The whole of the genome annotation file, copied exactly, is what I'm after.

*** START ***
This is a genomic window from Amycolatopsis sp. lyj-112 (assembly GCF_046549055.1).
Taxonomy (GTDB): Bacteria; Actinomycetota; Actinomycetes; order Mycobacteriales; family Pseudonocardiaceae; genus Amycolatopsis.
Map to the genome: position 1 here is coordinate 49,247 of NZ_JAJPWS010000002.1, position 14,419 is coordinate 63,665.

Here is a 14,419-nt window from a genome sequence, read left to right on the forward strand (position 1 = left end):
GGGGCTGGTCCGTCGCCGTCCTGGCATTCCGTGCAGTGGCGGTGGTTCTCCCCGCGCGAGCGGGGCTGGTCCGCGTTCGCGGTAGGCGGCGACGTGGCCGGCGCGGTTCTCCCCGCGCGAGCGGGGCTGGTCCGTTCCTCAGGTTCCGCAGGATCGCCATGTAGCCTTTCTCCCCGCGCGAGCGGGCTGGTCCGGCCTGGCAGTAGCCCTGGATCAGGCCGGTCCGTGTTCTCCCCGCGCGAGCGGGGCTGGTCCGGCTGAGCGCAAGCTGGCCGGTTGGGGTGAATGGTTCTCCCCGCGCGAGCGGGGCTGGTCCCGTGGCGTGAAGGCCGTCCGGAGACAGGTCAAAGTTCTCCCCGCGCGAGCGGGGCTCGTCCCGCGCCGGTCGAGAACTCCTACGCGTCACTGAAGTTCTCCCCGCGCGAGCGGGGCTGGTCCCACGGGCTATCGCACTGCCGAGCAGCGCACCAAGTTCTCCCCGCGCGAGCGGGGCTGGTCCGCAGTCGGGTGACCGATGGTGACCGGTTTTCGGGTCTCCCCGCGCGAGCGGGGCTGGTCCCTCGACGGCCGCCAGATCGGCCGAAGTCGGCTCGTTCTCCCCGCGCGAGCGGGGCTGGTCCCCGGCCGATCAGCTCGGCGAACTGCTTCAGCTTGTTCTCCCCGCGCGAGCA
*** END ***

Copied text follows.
This is a genomic window from Amycolatopsis sp. lyj-112 (assembly GCF_046549055.1).
Taxonomy (GTDB): Bacteria; Actinomycetota; Actinomycetes; order Mycobacteriales; family Pseudonocardiaceae; genus Amycolatopsis.
Map to the genome: position 1 here is coordinate 49,247 of NZ_JAJPWS010000002.1, position 14,419 is coordinate 63,665.

Here is a 14,419-nt window from a genome sequence, read left to right on the forward strand (position 1 = left end):
GGGGCTGGTCCGTCGCCGTCCTGGCATTCCGTGCAGTGGCGGTGGTTCTCCCCGCGCGAGCGGGGCTGGTCCGCGTTCGCGGTAGGCGGCGACGTGGCCGGCGCGGTTCTCCCCGCGCGAGCGGGGCTGGTCCGTTCCTCAGGTTCCGCAGGATCGCCATGTAGCCTTTCTCCCCGCGCGAGCGGGCTGGTCCGGCCTGGCAGTAGCCCTGGATCAGGCCGGTCCGTGTTCTCCCCGCGCGAGCGGGGCTGGTCCGGCTGAGCGCAAGCTGGCCGGTTGGGGTGAATGGTTCTCCCCGCGCGAGCGGGGCTGGTCCCGTGGCGTGAAGGCCGTCCGGAGACAGGTCAAAGTTCTCCCCGCGCGAGCGGGGCTCGTCCCGCGCCGGTCGAGAACTCCTACGCGTCACTGAAGTTCTCCCCGCGCGAGCGGGGCTGGTCCCACGGGCTATCGCACTGCCGAGCAGCGCACCAAGTTCTCCCCGCGCGAGCGGGGCTGGTCCGCAGTCGGGTGACCGATGGTGACCGGTTTTCGGGTCTCCCCGCGCGAGCGGGGCTGGTCCCTCGACGGCCGCCAGATCGGCCGAAGTCGGCTCGTTCTCCCCGCGCGAGCGGGGCTGGTCCCCGGCCGATCAGCTCGGCGAACTGCTTCAGCTTGTTCTCCCCGCGCGAGCA